Instead of making tackles as LB at IU, RB Horvath breaking them at Purdue
Thank goodness that Purdue running backs coach Chris Barclay slide into Zander Horvath's DMs. If not, Horvath likely would have been making tackles at Indiana as a linebacker instead of breaking them at Purdue as a running back.
The 6-3, 230-pound Horvath has been a workhorse for the Boilermakers in 2020. In fact, the junior is the lone running back on the roster who has a carry this season. Where would the Boilermakers be this season without Horvath?
"I think in that (recruiting) process, Barclay was definitely the one who was talking to me the most," said Horvath, who was headed to be a walk-on for the Hoosiers but instead took Purdue's walk-on offer. "But one of the main things for me, too, in my college decision was academics. And Purdue is great for engineering, too, and that's what I wanted to study coming in college. So, I think that probably was the most important part for me. But just the fact that I played running back all my life and Barclay was willing to offer that was another crucial part in my decision."
Purdue likely had no inkling of how good Horvath--a construction management major who is now on scholarship--would become. And he'll need to continue to shine on Saturday night when the Boilermakers (2-0) take on No. 23 Northwestern (3-0) at 7:30 p.m. ET in a game with major Big Ten West implications.
With 2019 rushing leader King Doerue out the first two games win injury, Horvath is proving to be a reliable workhorse, ranking second in the Big Ten in rushing (115.5 ypg) with 231 yards on 43 totes (5.4 ypc) with a TD. Along the way, Horvath has displayed a nimbleness that defies his muscular physique, at times spinning away from foes and leaping over them, too.
“He's a gifted athlete," said Barclay. "For him to be the size that he is, the things he's able to do on the football field, still they amaze me at times. ... "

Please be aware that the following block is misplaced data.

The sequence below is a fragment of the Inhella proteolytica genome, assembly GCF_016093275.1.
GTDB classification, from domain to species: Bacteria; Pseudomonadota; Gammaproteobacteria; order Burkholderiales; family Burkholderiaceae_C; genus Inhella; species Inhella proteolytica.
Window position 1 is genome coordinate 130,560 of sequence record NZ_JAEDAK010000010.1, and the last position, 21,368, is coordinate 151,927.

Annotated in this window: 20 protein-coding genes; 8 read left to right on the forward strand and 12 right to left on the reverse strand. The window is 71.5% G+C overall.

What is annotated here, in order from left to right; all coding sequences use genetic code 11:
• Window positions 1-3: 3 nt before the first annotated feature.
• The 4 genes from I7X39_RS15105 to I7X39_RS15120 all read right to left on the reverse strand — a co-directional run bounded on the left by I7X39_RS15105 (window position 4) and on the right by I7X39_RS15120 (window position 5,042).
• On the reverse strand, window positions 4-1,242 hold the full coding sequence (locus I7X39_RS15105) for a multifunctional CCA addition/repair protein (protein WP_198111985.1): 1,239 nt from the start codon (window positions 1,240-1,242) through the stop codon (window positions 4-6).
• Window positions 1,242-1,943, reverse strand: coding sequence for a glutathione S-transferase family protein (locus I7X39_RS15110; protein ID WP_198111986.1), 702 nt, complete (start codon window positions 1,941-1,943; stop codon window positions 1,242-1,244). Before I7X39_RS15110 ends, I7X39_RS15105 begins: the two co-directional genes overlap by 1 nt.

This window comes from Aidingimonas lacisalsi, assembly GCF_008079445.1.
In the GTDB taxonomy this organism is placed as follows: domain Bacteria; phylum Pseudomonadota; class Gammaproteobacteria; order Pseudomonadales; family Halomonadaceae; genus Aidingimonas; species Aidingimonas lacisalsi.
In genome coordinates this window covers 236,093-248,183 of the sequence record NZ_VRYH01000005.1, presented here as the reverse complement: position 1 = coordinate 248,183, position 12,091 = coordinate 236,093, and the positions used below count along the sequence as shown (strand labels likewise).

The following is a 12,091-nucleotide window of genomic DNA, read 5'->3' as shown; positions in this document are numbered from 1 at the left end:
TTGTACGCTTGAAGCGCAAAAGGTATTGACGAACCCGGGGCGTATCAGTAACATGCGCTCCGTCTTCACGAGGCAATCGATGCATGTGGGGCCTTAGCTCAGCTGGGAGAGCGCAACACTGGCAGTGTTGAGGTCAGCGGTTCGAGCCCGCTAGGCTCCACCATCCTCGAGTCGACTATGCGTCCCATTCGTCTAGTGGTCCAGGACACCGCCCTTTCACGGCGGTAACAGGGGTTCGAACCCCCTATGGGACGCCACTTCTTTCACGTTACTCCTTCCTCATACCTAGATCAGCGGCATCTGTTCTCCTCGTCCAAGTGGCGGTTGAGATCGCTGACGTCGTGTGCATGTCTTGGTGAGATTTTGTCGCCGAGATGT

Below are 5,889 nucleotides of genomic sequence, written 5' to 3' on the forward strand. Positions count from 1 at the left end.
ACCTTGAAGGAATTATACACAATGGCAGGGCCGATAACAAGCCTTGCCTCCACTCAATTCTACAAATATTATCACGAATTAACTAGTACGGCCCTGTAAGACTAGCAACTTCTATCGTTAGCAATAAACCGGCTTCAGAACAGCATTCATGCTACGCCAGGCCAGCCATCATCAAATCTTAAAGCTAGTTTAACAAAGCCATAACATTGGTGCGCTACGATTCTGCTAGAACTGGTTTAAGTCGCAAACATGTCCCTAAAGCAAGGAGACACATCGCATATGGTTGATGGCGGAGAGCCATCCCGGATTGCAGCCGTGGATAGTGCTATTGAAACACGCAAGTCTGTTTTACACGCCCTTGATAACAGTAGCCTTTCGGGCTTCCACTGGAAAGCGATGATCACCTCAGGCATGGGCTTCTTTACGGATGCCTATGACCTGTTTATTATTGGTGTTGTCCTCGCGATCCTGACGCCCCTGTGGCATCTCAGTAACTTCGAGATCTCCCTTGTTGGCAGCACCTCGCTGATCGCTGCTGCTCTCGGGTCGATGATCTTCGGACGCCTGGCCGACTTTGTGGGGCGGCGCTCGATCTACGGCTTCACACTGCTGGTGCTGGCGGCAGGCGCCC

Horvath has rush for over 100 yards in three consecutive games dating to last season. The last Boilermaker to do that was Edwin Watson in 1997. Not bad for a guy whose only scholarship offer out of Marian High in Mishawaka, Ind., was to Army.
"It's definitely building confidence," said Horvath, who also has eight receptions for 55 yards. "If I can continue to do this on these next upcoming games, that confidence boost is going to keep on building up. I just got to really hone in on the details and just give it all, every play in the game, so I can successfully get those 100 yards, and just keep on going with that."
A big key to the success of the offense vs. Northwestern will hinge on its ability to run the football. That's Horvath's cue to keep doing what he has been doing after the Boilermakers were off last week when their game at Wisconsin was cancelled due to COVID-19.
"Zander's done a very good job for us and he's our running back right now and he's got to carry the load," said Jeff Brohm. "I think he works extremely hard, he's strong, he's physical, he's got good hands. We want him to run downhill as much as we can. We want him to, as he makes a cut or two and he's making guys miss, it's downhill, he's lowering his pads, he's going forward, minimize the spin moves and the dancing that is done sometimes by running backs."
No doubt, Horvath is at his best when he employs a no-frills style similar to another No. 40 who played running back at Purdue: Mike Alstott, a player Horvath is very familiar with.
"Oh, yeah," said Horvath. "Definitely. His run game is insane. It's something I try to work with."
Horvath will face a NU defense that is No. 3 in the Big Ten vs. the run (121.7 ypg) and has yet to yield a point in the second half in any of its three games in 2020.
That will challenge a Boilermaker attack that is just 12th in the Big Ten in rushing (94.5 ypg). Just two league teams (Maryland and Michigan) average fewer rushing attempts than Purdue’s 29.0. And Purdue's one rushing TD ranks last in the Big Ten along with Michigan State.
“We have got to be able to run the football,” said Brohm. “We have got to be able to do some things to help (quarterback Aidan O'Connell), but Aidan's got to use that experience and what happened there (24-22 win at Northwestern in 2019) and use it more wisely. And it's going to be a combination of things.”
Part of that "combination of things" has to be production from Horvath, who is pleasantly surprised by how successful he has been at Purdue after arriving with no fanfare ... and no scholarship.
"People have a lot of doubt when you're in that situation," said Horvath. "But, I mean, over time, I was just willing to put in the work, and so far it's been very beneficial. I'm willing to keep working to be more successful in the future."
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